Traveling and seeing different parts of the world is exciting and fun, however, traveling to foreign countries poses risks of contracting various travel-related diseases. Luckily, there are ways to help protect yourself from contracting these diseases.

Taking preventative measures against diseases before your trip can help you enjoy your travel with peace of mind and keep yourself protected in the long term.  Different areas of the world have different diseases for which vaccination is recommended.  To determine what vaccines would be beneficial for you when planning a trip, ask your local pharmacist for advice.  Health Canada also provides a great resource for vaccination advice.  Details on common travel-related diseases are listed below.

Hepatitis A:

Hepatitis A is a disease of the liver caused by a viral infection of Hepatitis A. The virus spreads most commonly in travelers through consuming products that have fecal contamination. This may be seen when the preparation of foods is completed by staff who have not washed their hands after using the washroom, with water that has been contaminated with sewage, or with raw foods that have come into contact with contaminated water. You can minimize your risk of infection by avoiding raw, uncooked foods or fruits that do not have a peel, washing your hands, and drinking bottled water in areas where hepatitis A is common.

A vaccine exists for Hepatitis A and should be taken before traveling with another dose usually given 6-12 months after your first dose to help ensure long-term immunity.

Hepatitis B:

Hepatitis B is another form of liver disease that is also caused by a viral infection of a strain of hepatitis. This virus spreads through unprotected sexual intercourse, needle sharing, and sharing of blood products.  Avoiding these activities can help minimize your risk of infection.

A vaccine exists for Hepatitis B and can be given as a single dose before travel if not already received by routine immunization.

A combination immunization for both Hepatitis A and B exists and can be given at a standard dosing regimen or a rapid regimen for quick protection in the event of a last-minute trip.

Typhoid Fever:

Typhoid is a disease seen most commonly in South Asian countries, caused by Salmonella bacteria that is spread mainly by fecal contamination- like the spread of Hepatitis A.  This disease often results in high fever and stomach-related symptoms such as loss of appetite and diarrhea. Prevention can be completed by practicing similar habits as prevention of Hepatitis A.   A vaccine for this disease exists and should be offered to travelers over 2 years of age traveling to South Asian countries.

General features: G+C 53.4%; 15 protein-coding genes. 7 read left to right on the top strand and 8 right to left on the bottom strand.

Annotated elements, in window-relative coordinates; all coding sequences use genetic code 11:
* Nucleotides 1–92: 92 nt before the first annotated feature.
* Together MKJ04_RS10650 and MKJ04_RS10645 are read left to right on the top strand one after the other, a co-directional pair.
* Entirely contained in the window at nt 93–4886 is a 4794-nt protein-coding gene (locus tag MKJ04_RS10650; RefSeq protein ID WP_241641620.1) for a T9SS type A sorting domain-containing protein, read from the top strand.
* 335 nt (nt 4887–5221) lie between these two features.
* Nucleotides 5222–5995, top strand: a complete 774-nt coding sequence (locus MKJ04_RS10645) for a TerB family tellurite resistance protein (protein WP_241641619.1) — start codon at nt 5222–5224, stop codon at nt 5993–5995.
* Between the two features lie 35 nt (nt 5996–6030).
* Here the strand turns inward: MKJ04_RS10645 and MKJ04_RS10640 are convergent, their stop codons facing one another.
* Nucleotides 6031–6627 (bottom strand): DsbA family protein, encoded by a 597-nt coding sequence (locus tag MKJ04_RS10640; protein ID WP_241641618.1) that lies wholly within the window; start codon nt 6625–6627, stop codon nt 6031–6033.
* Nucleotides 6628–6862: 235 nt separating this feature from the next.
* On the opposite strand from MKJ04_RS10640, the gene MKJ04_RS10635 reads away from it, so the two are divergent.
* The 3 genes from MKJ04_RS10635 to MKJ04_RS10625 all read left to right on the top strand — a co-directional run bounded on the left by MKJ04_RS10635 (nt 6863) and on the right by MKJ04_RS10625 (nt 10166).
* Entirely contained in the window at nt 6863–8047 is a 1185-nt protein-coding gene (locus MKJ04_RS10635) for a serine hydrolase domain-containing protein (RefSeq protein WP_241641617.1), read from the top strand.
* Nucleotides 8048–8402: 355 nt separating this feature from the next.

Cholera & Traveler’s Diarrhea:

Vaccines exist for cholera and traveler’s diarrhea however they have limited benefits.  Due to the lack of clear benefits, they are often not recommended for routine travel to resorts and other popular tourist destinations.  In some cases, such as health care providers/humanitarian work in countries where it is considered an endemic, there may be some value.  If you think you may benefit from these vaccines on your travel, talk to your pharmacist or other health care providers.

Japanese Encephalitis:

Japanese encephalitis is an infection of the brain that usually has no symptoms but can occasionally lead to serious effects such as swelling of the brain.  It is transmitted to humans by mosquitos carrying the virus in some countries of Asia, particularly in rural areas.  A vaccine exists for protection against this virus and is recommended for travelers over 18 years old, traveling to rural areas where the risk of exposure is high.  This vaccine is given as 2 separate doses, 28 days apart.  In addition to receiving the vaccine, protection against mosquitos is also good practice to help reduce your risk of infection.

Yellow Fever:

Yellow Fever is a virus that is also transmitted through mosquitos.  It presents as a fever with symptoms such as chills and muscle aches.  In most cases the fever resolves, however, in some cases can be fatal.  Entry into many African and South American countries require documentation of vaccination against this virus.  A single dose of vaccine is required to provide adequate protection.  Again, although the vaccine is quite effective, travelers should participate in mosquito protection practices to reduce their risk of infection.

Travel vaccination is in most cases dependent on where you are traveling and the diseases that are prevalent in the area.  Talk to your pharmacist for advice on which vaccines may be beneficial for you to enjoy your vacation without having to worry about travel-related illnesses.